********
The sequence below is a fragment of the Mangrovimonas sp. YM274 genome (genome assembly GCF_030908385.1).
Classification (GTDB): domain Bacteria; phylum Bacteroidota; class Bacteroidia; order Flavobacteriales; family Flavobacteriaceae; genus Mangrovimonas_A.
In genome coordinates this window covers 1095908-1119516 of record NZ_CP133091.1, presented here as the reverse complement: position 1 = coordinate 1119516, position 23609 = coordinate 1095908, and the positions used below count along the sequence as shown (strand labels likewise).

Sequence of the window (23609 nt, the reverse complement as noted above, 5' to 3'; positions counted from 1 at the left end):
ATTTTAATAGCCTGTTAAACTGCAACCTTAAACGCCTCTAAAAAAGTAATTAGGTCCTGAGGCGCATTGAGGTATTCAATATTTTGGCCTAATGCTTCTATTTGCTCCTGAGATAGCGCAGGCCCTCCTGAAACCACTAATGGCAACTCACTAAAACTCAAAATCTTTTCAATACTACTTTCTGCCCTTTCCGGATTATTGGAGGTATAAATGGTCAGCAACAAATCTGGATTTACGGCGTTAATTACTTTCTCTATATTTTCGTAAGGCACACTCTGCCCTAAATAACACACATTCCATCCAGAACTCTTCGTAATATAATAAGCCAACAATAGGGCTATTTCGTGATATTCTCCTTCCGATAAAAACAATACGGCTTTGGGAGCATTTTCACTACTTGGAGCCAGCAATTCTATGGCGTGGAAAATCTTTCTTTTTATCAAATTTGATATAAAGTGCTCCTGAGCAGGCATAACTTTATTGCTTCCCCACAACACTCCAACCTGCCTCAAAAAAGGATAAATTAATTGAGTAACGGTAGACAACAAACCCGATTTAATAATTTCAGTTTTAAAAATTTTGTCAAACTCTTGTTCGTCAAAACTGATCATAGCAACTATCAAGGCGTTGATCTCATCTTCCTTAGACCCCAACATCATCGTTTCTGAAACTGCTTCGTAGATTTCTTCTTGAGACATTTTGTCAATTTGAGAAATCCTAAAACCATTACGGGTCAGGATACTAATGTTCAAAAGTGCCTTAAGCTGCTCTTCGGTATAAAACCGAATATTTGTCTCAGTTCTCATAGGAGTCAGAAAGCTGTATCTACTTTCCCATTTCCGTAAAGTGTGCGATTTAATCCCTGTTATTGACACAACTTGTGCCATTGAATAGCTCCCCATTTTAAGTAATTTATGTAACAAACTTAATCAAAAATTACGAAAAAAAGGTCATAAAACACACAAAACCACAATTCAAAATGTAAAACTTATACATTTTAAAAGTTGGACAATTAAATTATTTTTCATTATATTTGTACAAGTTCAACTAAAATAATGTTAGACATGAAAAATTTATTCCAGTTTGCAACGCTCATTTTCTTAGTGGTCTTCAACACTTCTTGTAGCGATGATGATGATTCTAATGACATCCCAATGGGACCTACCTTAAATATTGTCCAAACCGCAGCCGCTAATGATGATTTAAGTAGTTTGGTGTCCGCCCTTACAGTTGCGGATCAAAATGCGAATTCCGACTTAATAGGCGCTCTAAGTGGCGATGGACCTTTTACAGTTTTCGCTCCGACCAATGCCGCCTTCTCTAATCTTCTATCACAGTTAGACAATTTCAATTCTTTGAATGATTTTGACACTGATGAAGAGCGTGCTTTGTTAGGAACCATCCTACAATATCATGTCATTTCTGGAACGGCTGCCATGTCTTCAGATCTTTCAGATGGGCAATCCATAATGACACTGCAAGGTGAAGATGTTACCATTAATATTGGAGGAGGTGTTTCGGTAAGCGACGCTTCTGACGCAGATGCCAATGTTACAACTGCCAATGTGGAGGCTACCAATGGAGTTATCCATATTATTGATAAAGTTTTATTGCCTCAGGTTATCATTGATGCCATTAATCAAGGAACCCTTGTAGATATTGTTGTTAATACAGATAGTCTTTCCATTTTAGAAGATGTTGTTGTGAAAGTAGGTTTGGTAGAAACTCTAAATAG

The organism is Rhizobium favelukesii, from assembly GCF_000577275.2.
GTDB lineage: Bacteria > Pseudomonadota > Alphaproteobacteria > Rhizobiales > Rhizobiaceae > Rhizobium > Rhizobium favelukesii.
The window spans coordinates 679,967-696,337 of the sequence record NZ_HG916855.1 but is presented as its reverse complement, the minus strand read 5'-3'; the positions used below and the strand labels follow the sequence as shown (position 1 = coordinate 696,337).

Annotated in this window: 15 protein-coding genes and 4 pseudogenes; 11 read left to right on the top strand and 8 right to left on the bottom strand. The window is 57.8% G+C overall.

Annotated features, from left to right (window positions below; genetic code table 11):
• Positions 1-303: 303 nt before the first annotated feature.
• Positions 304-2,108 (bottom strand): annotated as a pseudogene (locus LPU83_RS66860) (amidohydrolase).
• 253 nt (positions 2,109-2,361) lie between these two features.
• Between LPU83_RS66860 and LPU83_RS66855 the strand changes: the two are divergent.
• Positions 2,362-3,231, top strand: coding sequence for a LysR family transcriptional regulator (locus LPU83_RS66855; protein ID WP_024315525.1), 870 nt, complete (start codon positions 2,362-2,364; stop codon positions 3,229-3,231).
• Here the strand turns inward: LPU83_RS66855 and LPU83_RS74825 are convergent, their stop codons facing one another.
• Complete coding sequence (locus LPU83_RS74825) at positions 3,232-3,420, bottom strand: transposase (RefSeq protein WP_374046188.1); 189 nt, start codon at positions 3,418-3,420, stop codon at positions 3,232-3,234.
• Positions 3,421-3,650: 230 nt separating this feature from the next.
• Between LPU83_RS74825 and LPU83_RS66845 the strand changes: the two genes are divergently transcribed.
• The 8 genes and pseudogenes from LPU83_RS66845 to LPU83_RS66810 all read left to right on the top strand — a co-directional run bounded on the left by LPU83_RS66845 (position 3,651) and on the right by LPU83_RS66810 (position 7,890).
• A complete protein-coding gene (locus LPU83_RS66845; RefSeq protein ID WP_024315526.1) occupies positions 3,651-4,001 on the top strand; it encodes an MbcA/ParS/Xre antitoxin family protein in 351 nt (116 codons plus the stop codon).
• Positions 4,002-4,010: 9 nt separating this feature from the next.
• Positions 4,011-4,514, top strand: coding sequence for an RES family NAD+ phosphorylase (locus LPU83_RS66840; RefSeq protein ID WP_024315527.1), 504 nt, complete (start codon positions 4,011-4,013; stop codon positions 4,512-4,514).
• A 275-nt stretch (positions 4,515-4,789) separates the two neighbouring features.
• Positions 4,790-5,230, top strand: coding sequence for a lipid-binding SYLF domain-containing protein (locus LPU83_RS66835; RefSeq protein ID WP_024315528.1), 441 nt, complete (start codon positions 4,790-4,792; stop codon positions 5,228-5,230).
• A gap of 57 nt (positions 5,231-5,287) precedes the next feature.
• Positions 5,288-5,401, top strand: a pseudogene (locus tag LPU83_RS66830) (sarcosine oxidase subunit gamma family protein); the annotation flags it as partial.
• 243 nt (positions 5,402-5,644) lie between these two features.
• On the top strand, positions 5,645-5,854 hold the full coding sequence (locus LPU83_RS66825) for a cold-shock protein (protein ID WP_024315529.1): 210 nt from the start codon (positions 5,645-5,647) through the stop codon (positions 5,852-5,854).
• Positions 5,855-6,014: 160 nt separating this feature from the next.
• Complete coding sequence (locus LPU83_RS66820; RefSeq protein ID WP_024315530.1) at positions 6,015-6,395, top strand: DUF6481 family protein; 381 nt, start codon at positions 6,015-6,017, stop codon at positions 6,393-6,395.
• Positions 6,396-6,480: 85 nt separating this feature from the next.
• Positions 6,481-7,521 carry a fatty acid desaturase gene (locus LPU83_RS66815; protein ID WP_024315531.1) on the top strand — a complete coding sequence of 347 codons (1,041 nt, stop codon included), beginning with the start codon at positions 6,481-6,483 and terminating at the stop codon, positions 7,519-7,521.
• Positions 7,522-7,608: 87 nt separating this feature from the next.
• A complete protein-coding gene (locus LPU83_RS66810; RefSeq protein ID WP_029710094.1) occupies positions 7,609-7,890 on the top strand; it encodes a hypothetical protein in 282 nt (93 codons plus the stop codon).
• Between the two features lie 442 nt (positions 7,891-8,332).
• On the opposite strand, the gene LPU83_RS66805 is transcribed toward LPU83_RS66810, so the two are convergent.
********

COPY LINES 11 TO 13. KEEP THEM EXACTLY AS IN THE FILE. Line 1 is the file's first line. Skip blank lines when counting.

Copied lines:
• Positions 1-303: 303 nt before the first annotated feature.
• Positions 304-2,108 (bottom strand): annotated as a pseudogene (locus LPU83_RS66860) (amidohydrolase).
• 253 nt (positions 2,109-2,361) lie between these two features.